Netflix just dropped the trailer for its adaptation of the iconic Rebecca, and frankly, it’s a little disappointing.
It’s almost impossible to hear the name Rebecca and not think of the 1938 Gothic novel by Daphne du Maurier. Rebecca’s perfection has been imitated by many, but no other adaptation bests Hitchock’s 1940s Best Picture Oscar winner.
Due out next month, Netflix’s ambitious version doesn’t seem to come anywhere near the brilliance of either the novel or Hitchcock’s film.
Rebecca is celebrated for its phantasmagorical nature, borrowing from its predecessor, Jane Eyre. It follows a naive young woman who falls in love with the older, wealthy Mr de Winter. After becoming his second wife, the woman (now Mrs. de Winter) relocates with him to his mansion, Manderley, which is presided over by its eerie housekeeper, Mrs Danvers, and haunted by the spectre of de Winter’s first wife, Rebecca.
Yesterday, Netflix dropped the trailer for its adaptation of Rebecca, and frankly, it’s disappointing.
Directed by Ben Wheatley, and starring Armie Hammer and Lily James as the happy de Winter couple, the film boasts an incredible team. Unfortunately for the three of them, they have big shoes to fill. Ben Wheatley (and possibly no other) can live up to the venerable Hitchcock, Armie Hammer doesn’t come close to Laurence Olivier, and Lily James is a little too beautiful for her role and not nearly naive enough to imitate the brilliant Joan Fontaine.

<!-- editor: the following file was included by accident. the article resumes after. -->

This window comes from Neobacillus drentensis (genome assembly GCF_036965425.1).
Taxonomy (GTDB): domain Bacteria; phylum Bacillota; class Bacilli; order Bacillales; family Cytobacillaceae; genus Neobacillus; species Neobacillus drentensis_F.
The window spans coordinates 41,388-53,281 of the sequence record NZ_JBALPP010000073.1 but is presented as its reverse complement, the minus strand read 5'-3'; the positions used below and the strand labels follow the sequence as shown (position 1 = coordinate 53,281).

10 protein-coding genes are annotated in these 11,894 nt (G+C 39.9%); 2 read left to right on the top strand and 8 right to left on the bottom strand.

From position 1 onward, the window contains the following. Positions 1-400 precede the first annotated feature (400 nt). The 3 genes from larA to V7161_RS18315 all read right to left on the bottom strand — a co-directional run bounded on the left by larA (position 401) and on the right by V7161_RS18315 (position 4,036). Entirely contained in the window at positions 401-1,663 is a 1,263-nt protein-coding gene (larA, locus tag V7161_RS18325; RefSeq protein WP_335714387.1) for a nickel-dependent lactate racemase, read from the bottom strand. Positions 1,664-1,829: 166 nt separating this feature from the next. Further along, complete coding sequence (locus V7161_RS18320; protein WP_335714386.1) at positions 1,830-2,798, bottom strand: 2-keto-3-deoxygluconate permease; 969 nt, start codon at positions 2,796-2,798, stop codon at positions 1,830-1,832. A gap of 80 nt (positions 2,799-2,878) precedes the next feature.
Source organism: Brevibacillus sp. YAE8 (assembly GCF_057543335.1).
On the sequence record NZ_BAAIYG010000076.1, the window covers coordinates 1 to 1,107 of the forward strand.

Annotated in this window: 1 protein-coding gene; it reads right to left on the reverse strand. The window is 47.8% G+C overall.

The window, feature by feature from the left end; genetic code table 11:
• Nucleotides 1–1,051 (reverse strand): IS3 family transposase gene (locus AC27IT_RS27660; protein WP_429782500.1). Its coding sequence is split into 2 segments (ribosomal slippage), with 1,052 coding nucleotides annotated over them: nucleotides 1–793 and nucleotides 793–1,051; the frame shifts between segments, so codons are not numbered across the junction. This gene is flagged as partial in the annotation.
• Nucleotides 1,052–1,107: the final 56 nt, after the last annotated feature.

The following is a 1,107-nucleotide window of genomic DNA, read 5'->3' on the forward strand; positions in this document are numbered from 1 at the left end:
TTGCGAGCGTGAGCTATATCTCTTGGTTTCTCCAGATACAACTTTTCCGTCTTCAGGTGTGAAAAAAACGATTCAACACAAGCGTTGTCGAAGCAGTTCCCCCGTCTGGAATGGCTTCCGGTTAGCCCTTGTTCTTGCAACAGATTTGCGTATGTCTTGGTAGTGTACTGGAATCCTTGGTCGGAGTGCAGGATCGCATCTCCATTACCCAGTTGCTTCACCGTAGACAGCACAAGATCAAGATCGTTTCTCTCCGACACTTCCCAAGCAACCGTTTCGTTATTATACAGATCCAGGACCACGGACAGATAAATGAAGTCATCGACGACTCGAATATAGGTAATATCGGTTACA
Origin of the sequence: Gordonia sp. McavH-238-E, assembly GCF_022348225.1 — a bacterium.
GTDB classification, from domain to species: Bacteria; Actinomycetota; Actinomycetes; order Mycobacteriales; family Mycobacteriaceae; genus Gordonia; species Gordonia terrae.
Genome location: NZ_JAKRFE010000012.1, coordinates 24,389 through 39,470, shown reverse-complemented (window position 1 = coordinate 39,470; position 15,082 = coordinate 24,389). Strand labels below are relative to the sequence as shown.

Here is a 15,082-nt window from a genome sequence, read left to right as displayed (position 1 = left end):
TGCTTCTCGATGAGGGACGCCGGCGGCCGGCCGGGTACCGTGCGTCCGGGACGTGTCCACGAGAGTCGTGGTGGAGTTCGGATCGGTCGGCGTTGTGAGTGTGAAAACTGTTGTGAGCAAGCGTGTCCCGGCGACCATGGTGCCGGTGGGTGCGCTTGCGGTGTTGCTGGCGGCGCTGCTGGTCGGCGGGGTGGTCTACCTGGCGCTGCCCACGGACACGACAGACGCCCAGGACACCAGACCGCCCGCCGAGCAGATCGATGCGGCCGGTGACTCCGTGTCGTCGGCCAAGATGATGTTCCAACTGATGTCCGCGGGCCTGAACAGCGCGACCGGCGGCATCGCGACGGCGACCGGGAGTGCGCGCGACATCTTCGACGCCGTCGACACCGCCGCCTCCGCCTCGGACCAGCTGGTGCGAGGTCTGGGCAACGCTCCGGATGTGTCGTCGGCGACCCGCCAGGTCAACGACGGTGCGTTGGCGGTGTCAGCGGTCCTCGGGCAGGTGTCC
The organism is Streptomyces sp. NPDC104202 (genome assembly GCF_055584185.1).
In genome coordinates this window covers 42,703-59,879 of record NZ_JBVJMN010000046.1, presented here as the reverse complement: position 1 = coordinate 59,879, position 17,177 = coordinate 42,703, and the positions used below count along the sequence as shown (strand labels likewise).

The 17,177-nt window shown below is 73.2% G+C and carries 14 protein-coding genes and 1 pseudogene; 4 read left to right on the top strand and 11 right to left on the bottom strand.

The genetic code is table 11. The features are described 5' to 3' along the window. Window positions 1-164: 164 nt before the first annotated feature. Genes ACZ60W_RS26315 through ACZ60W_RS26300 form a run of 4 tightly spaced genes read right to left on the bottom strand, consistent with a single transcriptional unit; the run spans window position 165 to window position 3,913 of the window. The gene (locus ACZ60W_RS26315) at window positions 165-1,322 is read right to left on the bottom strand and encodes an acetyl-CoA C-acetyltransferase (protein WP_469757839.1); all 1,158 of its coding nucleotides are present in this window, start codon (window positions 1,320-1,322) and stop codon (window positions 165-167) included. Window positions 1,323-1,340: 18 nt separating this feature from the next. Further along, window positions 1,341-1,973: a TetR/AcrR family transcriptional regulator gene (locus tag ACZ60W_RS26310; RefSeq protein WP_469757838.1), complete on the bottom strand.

Before the trailer was even released, the announcement was met with disdain, because we really don’t need another Rebecca. Not necessarily because it’s overdone, or boring, or bad; but because it’s already had the best possible adaptation.
— Huw Griffiths (@huwgriffiths) August 7, 2020
Plus, the trailer already looks all wrong. The chemistry between Hammer and James seems forced and the lighting is garish in comparison to Hitchcock’s intentional black and white film. Whilst Wheatley has insisted his version is not a remake of Hitchcock’s film, it’s hard not to compare the two.
Wheatley explained that the inspiration for his remake came from wanting “to make something that had more love in it” because “it’s part of trying to investigate other parts of being human” and even though “Rebecca has dark elements…it’s also about these two people in love. That was the main thing.”
Because Rebecca hasn’t been officially released yet, it feels harsh to tear it to shreds already – so we’ll wait for its release.
Until then, pick up the book and delve right back in. Or if you’re looking for something incredibly similar, check out its phenomenal predecessor, Jane Eyre.